Toddler with rare condition tries to eat things like his bed and nappies daily

A toddler with a rare eating disorder will eat a wide range of inedible materials – from paper and books to nappies and furniture – if he’s given the chance.

William Buckley, four, has been trying to eat non-food items since he was two years old.

Mum Marie Buckley from Hull, East Yorkshire, has shared the difficulties that go with dealing with her son’s eating disorder, which is called Pica.

Marie, 32, has to remove soft toys and books from his room and does her best to distract him from his urge to eat during the day.

The part-time training coordinator explained: ‘PICA is a condition in which one is attracted to eating things that contain no nutritional value.

‘It’s really difficult to diagnose in children as a lot of professionals will just expect a child to grow out of it.’

The nappy eating is a relatively new problem, with William starting that between three and six months ago.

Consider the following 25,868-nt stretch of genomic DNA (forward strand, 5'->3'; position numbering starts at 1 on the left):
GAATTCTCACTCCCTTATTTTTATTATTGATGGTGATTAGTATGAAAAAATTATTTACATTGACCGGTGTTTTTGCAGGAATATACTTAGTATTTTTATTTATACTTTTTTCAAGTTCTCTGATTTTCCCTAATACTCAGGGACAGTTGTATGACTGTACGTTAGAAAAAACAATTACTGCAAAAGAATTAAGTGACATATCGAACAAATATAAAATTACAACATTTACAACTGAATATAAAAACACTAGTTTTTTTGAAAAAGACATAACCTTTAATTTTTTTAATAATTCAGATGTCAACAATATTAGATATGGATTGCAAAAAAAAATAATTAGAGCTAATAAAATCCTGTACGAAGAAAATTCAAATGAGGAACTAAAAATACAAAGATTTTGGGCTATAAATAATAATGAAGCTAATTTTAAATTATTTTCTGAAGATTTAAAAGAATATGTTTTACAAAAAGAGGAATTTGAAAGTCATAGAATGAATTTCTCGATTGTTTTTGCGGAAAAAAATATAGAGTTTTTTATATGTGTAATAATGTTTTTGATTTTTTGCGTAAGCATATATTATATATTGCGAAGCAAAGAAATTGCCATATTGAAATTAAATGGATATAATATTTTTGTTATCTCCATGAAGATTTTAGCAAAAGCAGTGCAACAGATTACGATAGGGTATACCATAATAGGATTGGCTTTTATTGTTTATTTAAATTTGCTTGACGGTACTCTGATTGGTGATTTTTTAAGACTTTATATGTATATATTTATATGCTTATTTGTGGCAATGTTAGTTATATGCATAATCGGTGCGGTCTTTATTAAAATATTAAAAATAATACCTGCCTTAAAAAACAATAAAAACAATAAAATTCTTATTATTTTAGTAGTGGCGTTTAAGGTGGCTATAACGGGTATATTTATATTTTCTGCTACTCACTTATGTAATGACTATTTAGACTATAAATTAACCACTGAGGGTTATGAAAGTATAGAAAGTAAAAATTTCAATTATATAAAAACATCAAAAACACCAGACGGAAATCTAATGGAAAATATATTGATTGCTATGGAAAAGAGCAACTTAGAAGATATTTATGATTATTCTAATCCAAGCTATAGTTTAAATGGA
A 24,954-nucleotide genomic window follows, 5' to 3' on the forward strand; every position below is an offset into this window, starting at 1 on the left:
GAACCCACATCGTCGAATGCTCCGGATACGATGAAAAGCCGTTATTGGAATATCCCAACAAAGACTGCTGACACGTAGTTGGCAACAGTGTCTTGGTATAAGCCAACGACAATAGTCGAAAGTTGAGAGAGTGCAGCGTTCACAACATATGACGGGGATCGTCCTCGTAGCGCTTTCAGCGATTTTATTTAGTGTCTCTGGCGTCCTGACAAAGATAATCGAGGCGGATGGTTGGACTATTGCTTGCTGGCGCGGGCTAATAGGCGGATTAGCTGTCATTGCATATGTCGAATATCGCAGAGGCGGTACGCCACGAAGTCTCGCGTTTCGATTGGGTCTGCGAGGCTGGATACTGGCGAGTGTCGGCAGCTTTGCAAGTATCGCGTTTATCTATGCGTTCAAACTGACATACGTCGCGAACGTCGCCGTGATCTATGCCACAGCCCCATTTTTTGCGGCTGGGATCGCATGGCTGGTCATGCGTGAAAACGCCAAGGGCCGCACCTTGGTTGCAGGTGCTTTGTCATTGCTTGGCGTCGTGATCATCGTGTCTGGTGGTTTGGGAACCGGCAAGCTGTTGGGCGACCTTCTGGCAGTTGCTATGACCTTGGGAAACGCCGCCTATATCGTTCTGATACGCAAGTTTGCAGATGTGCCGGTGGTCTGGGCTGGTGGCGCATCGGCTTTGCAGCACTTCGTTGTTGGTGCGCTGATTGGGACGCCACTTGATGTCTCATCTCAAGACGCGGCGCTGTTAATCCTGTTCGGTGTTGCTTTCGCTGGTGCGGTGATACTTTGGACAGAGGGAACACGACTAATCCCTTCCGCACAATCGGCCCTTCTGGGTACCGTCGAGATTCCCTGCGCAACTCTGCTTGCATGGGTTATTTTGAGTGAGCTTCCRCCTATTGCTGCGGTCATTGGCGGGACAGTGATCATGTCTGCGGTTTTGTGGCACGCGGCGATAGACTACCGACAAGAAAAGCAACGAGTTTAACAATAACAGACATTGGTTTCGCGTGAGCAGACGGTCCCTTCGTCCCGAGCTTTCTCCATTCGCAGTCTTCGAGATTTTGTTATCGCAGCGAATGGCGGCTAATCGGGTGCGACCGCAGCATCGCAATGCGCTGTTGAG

‘He tries to eat them on a daily basis and more so at night when he’s in his bedroom,’ said Marie.

‘William will eat paper; he ate half a book when it was on the wrong shelf in his room.

‘He ate mattress protectors as they were fluffy around the edges, so we had to change the material.

‘He’ll also eat carpet fibres, soft toys, the rain cover on his pram and any form of fluff or hair.

‘It’s a work in progress; I removed all books and soft toys from his room.

‘During the day, I can run interference and distract him but on a night it’s proving difficult.’

At the moment, William is still at pre-school and is waiting to be placed in a suitable school for his needs, as he also has ASD (autism spectrum disorder), GDD (global developmental delay), and SPD (sensory processing disorder).

His mum is hoping to raise awareness for his conditions and share what it’s like living with a hidden disability.

Marie, who co-parents William, said: ‘The lack of awareness around his conditions is shocking.

‘The cruelness in the comments people make is appalling.

‘I had no idea what any of these conditions were and if it wasn’t for support groups on Facebook, I wouldn’t know nearly as much as I do now.

‘Professionals and organisations don’t seem to talk to each other which means they may offer advice on one condition which contradicts another.

‘William’s disabilities are hidden, but it doesn’t make them any less viable.’

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